British MPs debated on Monday the second reading of an immigration bill, labelled a “threat to national interest” by the opposition, that would ban low-skilled immigration despite the country’s reliance on foreign workers during the COVID-19 pandemic.
The Immigration and Social Security Co-ordination (EU Withdrawal) Bill will transition the country to a points-based immigration system, that will come into force from 2021.
The UK has left the EU but remains bound by its rules until December 2020 while a trade deal is negotiated. From 2021, the UK will no longer automatically have freedom of movement with EU countries and thus needs a new immigration system.
The UK has said it will treat EU and non-EU citizens equally and wants to reduce unskilled immigration.
The government’s proposed immigration policy will award points based on certain criteria, such as speaking good English, having a job offer from an approved employer, and meeting a salary threshold of £25,600 ($31,219), as well as having certain qualifications such as PhD, and working in a sector with a labor shortage.
The bill was first introduced by former British Prime Minister Theresa May in December 2018 during her minority administration, but lacked the votes to win key Brexit issues. Current British Prime Minister Boris Johnson has a majority of 80 in the House of Commons, and the bill is expected to pass.
Today, MPs debated the bill’s second reading and it will now work its way through the parliamentary process.
Shadow Home Secretary Nick Thomas-Symonds said of the bill: “It is rank hypocrisy towards our NHS [National Health Service] and care workers, over 180,000 in England and Wales alone, to stand and clap for them on a Thursday night, and then tell them that they are not welcome in the UK on a Monday.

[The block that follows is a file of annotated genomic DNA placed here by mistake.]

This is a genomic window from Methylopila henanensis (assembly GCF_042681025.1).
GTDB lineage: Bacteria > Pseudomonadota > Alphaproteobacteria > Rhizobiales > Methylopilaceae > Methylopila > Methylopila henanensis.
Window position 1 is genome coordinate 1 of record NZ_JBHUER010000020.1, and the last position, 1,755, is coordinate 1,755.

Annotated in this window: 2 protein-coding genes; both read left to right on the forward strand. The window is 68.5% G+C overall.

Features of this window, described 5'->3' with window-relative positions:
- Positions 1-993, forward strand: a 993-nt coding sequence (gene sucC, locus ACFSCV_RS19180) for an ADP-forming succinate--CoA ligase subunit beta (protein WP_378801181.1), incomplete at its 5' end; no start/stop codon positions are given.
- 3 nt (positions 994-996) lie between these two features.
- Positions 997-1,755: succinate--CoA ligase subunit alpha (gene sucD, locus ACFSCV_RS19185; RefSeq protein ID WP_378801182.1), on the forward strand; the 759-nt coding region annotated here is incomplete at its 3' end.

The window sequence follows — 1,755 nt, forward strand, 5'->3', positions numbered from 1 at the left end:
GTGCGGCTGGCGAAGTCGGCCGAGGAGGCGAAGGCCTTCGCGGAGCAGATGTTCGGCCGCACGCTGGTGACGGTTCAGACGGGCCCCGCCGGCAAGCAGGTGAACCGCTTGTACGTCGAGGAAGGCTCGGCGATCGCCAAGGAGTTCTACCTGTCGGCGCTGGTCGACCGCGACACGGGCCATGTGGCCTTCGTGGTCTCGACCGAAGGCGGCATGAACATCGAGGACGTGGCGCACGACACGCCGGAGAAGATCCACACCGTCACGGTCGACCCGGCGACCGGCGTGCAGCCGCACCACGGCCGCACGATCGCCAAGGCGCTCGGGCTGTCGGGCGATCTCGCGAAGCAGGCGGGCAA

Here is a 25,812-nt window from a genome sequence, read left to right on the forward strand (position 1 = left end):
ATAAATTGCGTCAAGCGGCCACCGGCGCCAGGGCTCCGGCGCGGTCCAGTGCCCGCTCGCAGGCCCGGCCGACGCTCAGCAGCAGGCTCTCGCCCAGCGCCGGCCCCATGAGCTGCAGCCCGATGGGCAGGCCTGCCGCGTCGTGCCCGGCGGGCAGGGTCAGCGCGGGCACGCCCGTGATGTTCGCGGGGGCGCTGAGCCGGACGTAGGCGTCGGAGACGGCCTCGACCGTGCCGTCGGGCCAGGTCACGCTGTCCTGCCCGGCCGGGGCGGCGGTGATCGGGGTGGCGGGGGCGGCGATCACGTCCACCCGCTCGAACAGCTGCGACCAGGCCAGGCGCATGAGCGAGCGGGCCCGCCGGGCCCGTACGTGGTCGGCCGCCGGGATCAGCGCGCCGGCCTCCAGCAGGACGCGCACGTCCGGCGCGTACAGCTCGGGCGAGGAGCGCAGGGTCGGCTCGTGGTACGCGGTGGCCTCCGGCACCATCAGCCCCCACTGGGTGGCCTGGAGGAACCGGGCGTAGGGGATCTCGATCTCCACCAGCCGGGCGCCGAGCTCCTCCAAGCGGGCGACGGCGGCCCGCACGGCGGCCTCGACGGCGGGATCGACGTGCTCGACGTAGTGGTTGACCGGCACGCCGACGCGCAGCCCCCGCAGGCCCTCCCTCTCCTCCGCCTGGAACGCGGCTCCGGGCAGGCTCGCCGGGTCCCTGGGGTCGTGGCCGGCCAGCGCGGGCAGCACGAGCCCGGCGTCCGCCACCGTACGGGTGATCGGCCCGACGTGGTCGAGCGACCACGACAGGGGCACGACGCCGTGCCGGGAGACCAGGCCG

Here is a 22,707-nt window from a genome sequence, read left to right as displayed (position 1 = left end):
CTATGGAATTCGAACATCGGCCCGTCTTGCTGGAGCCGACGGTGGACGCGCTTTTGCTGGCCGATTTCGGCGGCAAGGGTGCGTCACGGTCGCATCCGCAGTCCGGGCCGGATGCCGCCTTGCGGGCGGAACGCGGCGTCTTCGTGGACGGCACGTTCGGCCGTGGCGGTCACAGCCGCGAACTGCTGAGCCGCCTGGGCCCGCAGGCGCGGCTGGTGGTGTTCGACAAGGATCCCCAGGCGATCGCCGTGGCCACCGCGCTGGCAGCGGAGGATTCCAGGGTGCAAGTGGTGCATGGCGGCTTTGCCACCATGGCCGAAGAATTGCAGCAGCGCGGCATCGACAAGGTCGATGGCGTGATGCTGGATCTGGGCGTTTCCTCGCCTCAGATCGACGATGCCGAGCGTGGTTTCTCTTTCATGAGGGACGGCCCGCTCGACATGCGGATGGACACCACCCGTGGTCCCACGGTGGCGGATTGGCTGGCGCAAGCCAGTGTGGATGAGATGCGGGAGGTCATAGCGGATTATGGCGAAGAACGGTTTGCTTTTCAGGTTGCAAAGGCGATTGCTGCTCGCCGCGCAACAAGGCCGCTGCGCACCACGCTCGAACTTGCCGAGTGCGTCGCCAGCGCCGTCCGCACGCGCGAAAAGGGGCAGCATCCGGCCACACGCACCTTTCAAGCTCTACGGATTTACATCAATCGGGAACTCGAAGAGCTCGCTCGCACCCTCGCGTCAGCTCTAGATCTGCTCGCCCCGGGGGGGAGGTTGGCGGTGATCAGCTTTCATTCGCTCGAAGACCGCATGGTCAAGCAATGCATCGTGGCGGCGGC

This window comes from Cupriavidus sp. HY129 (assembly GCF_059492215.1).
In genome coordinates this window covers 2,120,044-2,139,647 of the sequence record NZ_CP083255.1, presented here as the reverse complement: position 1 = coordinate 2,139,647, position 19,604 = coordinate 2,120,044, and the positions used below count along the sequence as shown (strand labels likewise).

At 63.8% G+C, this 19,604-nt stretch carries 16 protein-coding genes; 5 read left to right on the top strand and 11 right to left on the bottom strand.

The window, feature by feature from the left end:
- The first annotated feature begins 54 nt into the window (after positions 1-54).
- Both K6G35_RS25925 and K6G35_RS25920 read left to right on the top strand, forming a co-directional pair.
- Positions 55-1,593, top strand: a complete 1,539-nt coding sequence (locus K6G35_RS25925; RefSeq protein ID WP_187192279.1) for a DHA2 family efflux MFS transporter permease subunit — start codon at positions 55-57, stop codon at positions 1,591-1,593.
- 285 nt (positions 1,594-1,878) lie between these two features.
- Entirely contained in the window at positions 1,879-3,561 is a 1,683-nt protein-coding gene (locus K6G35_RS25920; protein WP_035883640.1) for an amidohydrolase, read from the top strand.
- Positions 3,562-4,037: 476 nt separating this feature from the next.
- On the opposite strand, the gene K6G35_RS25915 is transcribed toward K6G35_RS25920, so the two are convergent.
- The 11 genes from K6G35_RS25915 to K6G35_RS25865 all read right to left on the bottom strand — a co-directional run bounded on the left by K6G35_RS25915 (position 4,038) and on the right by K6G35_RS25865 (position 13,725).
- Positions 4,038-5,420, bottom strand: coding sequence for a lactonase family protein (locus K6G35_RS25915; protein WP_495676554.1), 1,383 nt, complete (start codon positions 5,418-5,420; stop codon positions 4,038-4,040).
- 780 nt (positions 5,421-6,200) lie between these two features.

“The Home Secretary has been invisible throughout this crisis – and now her first major intervention is a Bill that will make workers in the NHS and the care sector feel unwelcome in this country, as well as labelling retail workers, carers, local government workers, refuse collectors, and many more as ‘low skilled’ – the very same workers who have been keeping this country running throughout the crisis.”
“This Bill creates a threat to our national interest. It risks the NHS not being able to fill the desperately needed roles for trained nurses and care home workers at the very moment when we rely on the NHS most.”
On the issue of NHS workers, the government in March introduced a special visa allowing doctors, nurses and other health professionals to work in the NHS.
However, the immigration surcharge, which charges immigrants to use the NHS, still applies to immigrants actually working in the NHS. Despite debate and controversy the charge is still levied against immigrant health workers.
Furthermore, the British government’s list of key workers includes people who work in food production and processing, delivery drivers, waste disposal and other occupations — all of which are sectors with large immigrant workforces.
Home Secretary Priti Patel said: “This historic piece of legislation gives the UK full control of our immigration system for the first time in decades and the power to determine who comes to this country.
“Our new points-based system is firmer, fairer, and simpler. It will attract the people we need to drive our economy forward and lay the foundation for a high wage, high skill, high productivity economy.”
A poll carried out by YouGov for the Joint Council for the Welfare of Immigrants (JCWI), showed that 54% of Brits would support easing immigration restrictions for workers who were deemed essential during the outbreak.
JCWI Chief Executive Satbir Singh said: “The fight against COVID-19 has shown us all just how much our survival and wellbeing depends on our key workers. So many of them have come from other countries and help keep this one running.
“Bus drivers and lorry drivers, care workers and shop workers, nurses and cleaners – they are not ‘unskilled’ or unwelcome, they are the backbone of our country and they deserve the security of knowing that this place can be their home too.”
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